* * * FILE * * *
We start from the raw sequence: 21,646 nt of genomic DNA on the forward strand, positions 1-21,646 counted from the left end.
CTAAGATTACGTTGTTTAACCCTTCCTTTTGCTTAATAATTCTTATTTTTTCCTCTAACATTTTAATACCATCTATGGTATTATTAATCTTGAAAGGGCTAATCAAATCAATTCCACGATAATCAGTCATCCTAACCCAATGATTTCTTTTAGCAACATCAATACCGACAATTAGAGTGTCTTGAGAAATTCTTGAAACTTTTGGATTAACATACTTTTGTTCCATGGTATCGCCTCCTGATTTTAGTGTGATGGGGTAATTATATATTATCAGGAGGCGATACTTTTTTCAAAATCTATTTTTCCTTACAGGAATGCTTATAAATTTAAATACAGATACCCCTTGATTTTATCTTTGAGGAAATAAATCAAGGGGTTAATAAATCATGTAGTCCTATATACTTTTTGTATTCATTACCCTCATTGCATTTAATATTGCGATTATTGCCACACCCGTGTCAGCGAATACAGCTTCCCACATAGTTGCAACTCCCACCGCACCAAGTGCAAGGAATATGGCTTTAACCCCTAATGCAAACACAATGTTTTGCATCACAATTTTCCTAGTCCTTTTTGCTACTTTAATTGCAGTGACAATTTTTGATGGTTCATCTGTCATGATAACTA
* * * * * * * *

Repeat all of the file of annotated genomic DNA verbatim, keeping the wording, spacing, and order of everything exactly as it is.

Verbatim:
We start from the raw sequence: 21,646 nt of genomic DNA on the forward strand, positions 1-21,646 counted from the left end.
CTAAGATTACGTTGTTTAACCCTTCCTTTTGCTTAATAATTCTTATTTTTTCCTCTAACATTTTAATACCATCTATGGTATTATTAATCTTGAAAGGGCTAATCAAATCAATTCCACGATAATCAGTCATCCTAACCCAATGATTTCTTTTAGCAACATCAATACCGACAATTAGAGTGTCTTGAGAAATTCTTGAAACTTTTGGATTAACATACTTTTGTTCCATGGTATCGCCTCCTGATTTTAGTGTGATGGGGTAATTATATATTATCAGGAGGCGATACTTTTTTCAAAATCTATTTTTCCTTACAGGAATGCTTATAAATTTAAATACAGATACCCCTTGATTTTATCTTTGAGGAAATAAATCAAGGGGTTAATAAATCATGTAGTCCTATATACTTTTTGTATTCATTACCCTCATTGCATTTAATATTGCGATTATTGCCACACCCGTGTCAGCGAATACAGCTTCCCACATAGTTGCAACTCCCACCGCACCAAGTGCAAGGAATATGGCTTTAACCCCTAATGCAAACACAATGTTTTGCATCACAATTTTCCTAGTCCTTTTTGCTACTTTAATTGCAGTGACAATTTTTGATGGTTCATCTGTCATGATAACTA